Personal bankruptcy is a legal process for people who cannot pay off their debts. The share of bankruptcy filings made by older adults has grown. Major causes of personal bankruptcies include consumer and medical debts as well as job loss or other changes in life circumstances. There were 752,160 consumer bankruptcy filings in 2019. It is difficult to get accurate statistics on the age of people who file for bankruptcy because filers are not required to disclose their age.
Personal bankruptcies are generally filed under Chapter 7 or Chapter 13 of the U.S. Bankruptcy Code. In the former, debt is discharged. In the latter, debt is restructured. A Chapter 7 bankruptcy allows an individual to discharge unsecured debt after selling unprotected assets to pay creditors. In 2019, 37 percent of filings were under Chapter 13. In a Chapter 13 bankruptcy, individuals seek to restructure their debt so they can catch up on their home mortgage, car loan, or similar secured debt over a period of three to five years, with the goal of restoring their financial stability and keeping their home and other vital possessions.
The Bankruptcy Abuse Prevention and Consumer Protection Act (BAPCPA) makes it more difficult to file Chapter 7 bankruptcy. Thus, more debtors must file Chapter 13 bankruptcy and enter into repayment agreements with creditors.
BAPCPA does not address the lack of homestead protection for residents of manufactured housing. This type of housing is more prevalent among groups with lower incomes and older Americans. In fact, BAPCPA seems to exacerbate the hardship. The law also limits the ability of Chapter 13 filers to receive a court-ordered reduction of a mortgage when it is larger than the appraised value of the manufactured home (also known as cramming down). It also removed a bankruptcy judge’s discretion to reduce the petitioner’s indebtedness by the amount of the purchase price of a manufactured home. It required the use of the home’s market value at the time of filing instead. Manufactured homes generally depreciate in value over time (see also Market-Rate Housing Affordability).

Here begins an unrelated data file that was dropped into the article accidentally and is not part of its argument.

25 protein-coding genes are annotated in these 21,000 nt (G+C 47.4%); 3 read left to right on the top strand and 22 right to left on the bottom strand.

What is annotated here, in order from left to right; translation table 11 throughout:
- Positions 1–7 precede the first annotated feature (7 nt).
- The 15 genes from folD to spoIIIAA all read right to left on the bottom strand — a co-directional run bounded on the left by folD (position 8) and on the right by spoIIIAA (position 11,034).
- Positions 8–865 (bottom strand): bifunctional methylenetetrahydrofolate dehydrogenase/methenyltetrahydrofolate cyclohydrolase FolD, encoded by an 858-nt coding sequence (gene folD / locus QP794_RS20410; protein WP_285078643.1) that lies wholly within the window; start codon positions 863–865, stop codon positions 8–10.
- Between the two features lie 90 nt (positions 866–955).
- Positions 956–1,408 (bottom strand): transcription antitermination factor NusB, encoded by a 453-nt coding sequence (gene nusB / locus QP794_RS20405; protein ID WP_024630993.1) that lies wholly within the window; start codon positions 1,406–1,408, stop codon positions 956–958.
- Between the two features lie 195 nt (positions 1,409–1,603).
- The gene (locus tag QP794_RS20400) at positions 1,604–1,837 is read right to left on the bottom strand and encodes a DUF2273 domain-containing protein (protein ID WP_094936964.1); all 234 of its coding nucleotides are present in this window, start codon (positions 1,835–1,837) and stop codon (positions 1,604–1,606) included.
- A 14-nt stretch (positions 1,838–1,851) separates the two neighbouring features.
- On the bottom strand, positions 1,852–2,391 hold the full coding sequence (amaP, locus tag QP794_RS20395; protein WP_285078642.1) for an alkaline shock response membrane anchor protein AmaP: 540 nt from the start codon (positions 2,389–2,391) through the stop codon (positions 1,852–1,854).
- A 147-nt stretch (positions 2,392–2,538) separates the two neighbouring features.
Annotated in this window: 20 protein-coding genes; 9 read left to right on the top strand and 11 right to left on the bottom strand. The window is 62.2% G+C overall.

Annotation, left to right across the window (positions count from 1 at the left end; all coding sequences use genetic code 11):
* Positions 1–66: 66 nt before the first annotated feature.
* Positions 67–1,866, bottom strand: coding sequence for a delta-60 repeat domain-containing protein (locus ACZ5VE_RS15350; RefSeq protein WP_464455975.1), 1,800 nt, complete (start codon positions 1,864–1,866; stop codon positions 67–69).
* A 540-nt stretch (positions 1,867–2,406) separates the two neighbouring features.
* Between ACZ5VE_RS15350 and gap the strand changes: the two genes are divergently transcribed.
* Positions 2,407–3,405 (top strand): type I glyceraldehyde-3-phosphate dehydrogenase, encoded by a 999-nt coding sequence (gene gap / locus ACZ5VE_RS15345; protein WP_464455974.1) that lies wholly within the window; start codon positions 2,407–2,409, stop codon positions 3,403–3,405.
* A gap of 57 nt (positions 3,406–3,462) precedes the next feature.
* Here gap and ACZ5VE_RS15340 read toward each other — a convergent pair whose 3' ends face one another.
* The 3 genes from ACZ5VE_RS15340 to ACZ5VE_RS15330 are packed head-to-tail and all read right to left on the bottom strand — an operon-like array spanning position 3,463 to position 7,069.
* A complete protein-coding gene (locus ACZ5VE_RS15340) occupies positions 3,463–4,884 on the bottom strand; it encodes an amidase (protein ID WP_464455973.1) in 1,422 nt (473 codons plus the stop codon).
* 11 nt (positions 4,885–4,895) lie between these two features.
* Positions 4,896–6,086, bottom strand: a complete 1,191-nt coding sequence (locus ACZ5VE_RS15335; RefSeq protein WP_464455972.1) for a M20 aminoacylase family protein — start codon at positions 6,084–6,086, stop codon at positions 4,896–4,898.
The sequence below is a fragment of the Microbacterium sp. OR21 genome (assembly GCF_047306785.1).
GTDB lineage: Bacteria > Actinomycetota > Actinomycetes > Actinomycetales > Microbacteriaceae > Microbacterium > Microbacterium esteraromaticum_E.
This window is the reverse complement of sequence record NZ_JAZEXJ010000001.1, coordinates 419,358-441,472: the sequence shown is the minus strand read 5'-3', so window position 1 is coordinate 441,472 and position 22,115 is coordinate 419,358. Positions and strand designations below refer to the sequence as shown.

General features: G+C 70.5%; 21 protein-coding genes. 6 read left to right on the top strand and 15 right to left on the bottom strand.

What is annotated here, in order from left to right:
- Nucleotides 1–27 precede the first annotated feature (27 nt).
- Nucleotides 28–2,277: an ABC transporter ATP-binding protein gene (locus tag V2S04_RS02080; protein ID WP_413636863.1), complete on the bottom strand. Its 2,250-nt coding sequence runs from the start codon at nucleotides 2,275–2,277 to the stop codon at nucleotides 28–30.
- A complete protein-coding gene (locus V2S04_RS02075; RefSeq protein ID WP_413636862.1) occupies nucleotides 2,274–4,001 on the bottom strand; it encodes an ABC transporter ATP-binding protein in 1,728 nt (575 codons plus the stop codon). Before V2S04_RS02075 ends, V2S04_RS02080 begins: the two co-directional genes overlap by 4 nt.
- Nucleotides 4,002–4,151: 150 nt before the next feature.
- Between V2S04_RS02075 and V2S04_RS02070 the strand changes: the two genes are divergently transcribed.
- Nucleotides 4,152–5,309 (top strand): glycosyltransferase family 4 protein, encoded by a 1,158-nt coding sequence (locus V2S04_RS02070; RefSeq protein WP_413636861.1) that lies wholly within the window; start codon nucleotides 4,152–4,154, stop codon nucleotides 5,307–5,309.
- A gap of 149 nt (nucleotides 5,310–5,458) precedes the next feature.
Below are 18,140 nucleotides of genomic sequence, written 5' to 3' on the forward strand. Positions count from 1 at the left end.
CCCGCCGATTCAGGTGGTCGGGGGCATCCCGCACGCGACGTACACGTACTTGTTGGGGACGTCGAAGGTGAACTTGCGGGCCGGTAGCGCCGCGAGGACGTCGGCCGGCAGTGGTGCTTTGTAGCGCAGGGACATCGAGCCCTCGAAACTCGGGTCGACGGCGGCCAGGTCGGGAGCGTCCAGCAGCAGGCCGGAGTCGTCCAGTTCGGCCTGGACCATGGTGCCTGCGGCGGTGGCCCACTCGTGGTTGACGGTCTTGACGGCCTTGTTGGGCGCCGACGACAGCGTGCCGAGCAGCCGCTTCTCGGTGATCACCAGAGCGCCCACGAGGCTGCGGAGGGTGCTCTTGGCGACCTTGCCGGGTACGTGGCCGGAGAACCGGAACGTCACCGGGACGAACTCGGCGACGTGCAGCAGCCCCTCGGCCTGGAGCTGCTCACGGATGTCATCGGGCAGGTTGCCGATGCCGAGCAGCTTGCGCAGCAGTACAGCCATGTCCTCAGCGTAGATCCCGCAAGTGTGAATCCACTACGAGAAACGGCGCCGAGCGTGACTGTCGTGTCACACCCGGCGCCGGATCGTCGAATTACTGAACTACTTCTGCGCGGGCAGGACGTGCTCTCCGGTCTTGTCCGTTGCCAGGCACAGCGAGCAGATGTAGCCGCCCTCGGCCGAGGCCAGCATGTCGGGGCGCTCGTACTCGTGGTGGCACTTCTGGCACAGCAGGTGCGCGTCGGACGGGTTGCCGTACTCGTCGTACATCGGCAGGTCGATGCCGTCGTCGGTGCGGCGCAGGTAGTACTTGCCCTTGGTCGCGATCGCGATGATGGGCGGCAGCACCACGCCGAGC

The bankruptcy code does protect certain assets. For example, assets held in qualified retirement plans are entirely protected to ensure that people have adequate income later in life. Retirement plans covered by the Employee Retirement Income Security Act (ERISA) are entirely protected. These are established by an employer, follow IRS guidelines, and are tax-exempt. They include 401(k) plans. Non-ERISA plans, such as traditional and Roth individual retirement accounts, are protected but are capped at $1 million.
Bankruptcy courts are prohibited from modifying terms of loans on primary residences. However, loans on vacation homes, investment properties, and yachts may be modified.
Bankruptcy law should increase consumer protections. It should also ensure access, especially for people with low and moderate incomes.
Bankruptcy courts should not be used to enforce unfair or abusive loan terms.
Retirement savings, including individual retirement accounts, must be protected from creditors in bankruptcy.
Federal policymakers should expand the circumstances in which student debt is dischargeable in bankruptcy (see also Bankruptcy Treatment of Student Loan Debt).
Bankruptcy courts should be able to modify mortgage loans on primary residences.
Manufactured housing is subject to unique depreciation and loan-rate circumstances. These should be taken into account when calculating debt under bankruptcy law.